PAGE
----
By MARINA WATERS
The wheels on the bus weren’t exactly going round and round in Washington County last week — the first week of the new school year — with missed bus routes and students arriving to and from school much later than scheduled. But those at the central office say they are working to change that, along with other bus-related problems.
“I know everybody here is aware we’ve had some issues,” WCDE special projects manager Jarrod Adams said at the Washington County Board of Education’s Aug. 9 meeting. “I would honestly say that those issues are not much different from issues we’ve had in years past. Bus routes change, bus numbers change, kids move from Point A to Point B, a kid moves in and we don’t know they’re there. As a parent of kids in system, I understand the frustration.”
In addition to route issues, Adams also addressed the shortage of bus drivers in the county system during the meeting’s staff report session. Adams said two Washington County bus drivers are about to undergo training while five bus drivers have “taken some type of medical leave to varying degrees and different lengths.” He also said there is one bus mechanic on a four-week leave of absence while another recently resigned. The department also saw a retirement and a resignation on Friday, Aug. 3, just three days before the first day of school, Adams said.
That wasn’t the first of the transportation department’s woes where employees are concerned; at the July BOE meeting, multiple bus drivers attended the school board meeting with concerns and grievances in regards to the transportation supervisor who was hired after the former transportation supervisor was terminated in March of 2018. Leading up to the former supervisor’s termination last spring, two bus crashes were reported in Washington County within a two-day span. Following those incidents, reports showed that a drug screening had not been conducted for drivers in the school system since the fall of 2014.
“I think overall our transportation department is running much more smooth than it ought to be right now after delving into the issues that came to light in February and March,” Adams said. “We are basically trying to build our transportation department from the ground up on the fly.”
The department has hit its fair share of stumbling blocks since then; Adams said it was recently discovered that the school system’s bus routing and planning program, Versatrans, had not been updated in four years. Interim Director of Schools Bill Flanary also confirmed the issue at an earlier meeting with county officials. The failure to update the system, Adams said, also played a large role in the miscommunication where buses and bus routes were concerned the first week of the school year.
“When people would call us and say, ‘What bus is supposed to pick my child up?’, we get on Versatrans, which is the easiest way to figure that out,” Adams said, “and it’s not right. I don’t mind to take responsibility for that. I thought it was being done. Now I know it wasn’t and I guarantee you I’ll take care of that with (Flanary’s) support. He’s been 100 percent behind what we’re trying to do. We’ll take care of it. It will get done.”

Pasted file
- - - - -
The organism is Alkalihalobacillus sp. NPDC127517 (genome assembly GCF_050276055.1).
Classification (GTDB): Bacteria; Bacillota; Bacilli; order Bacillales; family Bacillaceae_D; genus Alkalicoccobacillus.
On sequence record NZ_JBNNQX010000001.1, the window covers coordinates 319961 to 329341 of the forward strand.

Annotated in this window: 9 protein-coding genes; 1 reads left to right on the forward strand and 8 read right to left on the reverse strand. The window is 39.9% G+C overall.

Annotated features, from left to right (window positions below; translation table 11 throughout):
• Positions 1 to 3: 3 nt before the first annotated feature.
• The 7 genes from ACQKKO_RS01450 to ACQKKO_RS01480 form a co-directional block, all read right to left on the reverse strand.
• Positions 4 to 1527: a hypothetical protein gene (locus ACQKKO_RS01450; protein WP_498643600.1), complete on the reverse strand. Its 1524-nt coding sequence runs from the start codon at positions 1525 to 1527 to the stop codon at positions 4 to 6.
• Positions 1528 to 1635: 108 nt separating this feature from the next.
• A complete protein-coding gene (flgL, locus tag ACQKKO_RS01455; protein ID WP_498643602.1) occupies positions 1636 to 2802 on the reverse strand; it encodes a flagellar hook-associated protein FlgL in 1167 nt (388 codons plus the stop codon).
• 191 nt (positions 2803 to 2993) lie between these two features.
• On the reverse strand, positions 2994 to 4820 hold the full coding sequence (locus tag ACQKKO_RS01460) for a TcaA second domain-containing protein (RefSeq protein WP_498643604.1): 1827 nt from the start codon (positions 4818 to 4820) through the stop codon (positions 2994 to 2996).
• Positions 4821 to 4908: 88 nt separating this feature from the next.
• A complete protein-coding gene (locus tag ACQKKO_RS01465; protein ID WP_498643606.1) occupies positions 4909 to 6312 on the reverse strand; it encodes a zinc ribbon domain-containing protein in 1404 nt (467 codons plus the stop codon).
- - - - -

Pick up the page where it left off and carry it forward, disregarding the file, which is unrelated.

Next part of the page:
While the department handles program issues, board members also expressed concerns for the students who board those buses.
Board member Keith Ervin asked if, when arriving late to school due to the bus mishaps, the kids are offered breakfast before having to head to class. Adams said “absolutely.”
“That is a rumor. In every school building … they get off the bus, they go straight to the cafeteria and they have the option to get their breakfast,” Adams said. “If they don’t take it, we can’t make them, but they are offered the opportunity to get their school breakfast. As a person in this school system, I take offense that anyone would ever say that we would not feed our school children.
Board member David Hammond said he had received phone calls about kids having to stand up on the bus. Adams said the school system had experienced one instance of that.
“The bus was so full there were kids refusing to sit in a seat with another student,” Adams said. “They usually, I guess, would have a seat to themselves. We are divvying up those kids so we don’t have that situation.”
Though Washington County has seen its share of bus-related issues, Adams said the Tennessee Director of Student Transportation Tammy Knipp has “lauded the progress” the county school system has made since last spring when the former director of schools, Kimber Halliburton, reached out to state officials from the Department of Safety and Homeland Security who met with the director and central office staff to help the county system improve upon its transportation services. Now, Adams said, the Washington County School System will host a regional meeting for transportation supervisors to share those ideas.
“While we’re on the front page for certain issues, a lot of the other transportation departments across the state are in disrepair as well,” Adams said. “So they are coming here so she can show them what it is we’re doing right because that’s how good our transportation department is getting. We’re not there yet, but we’re building that and I’m excited for that.”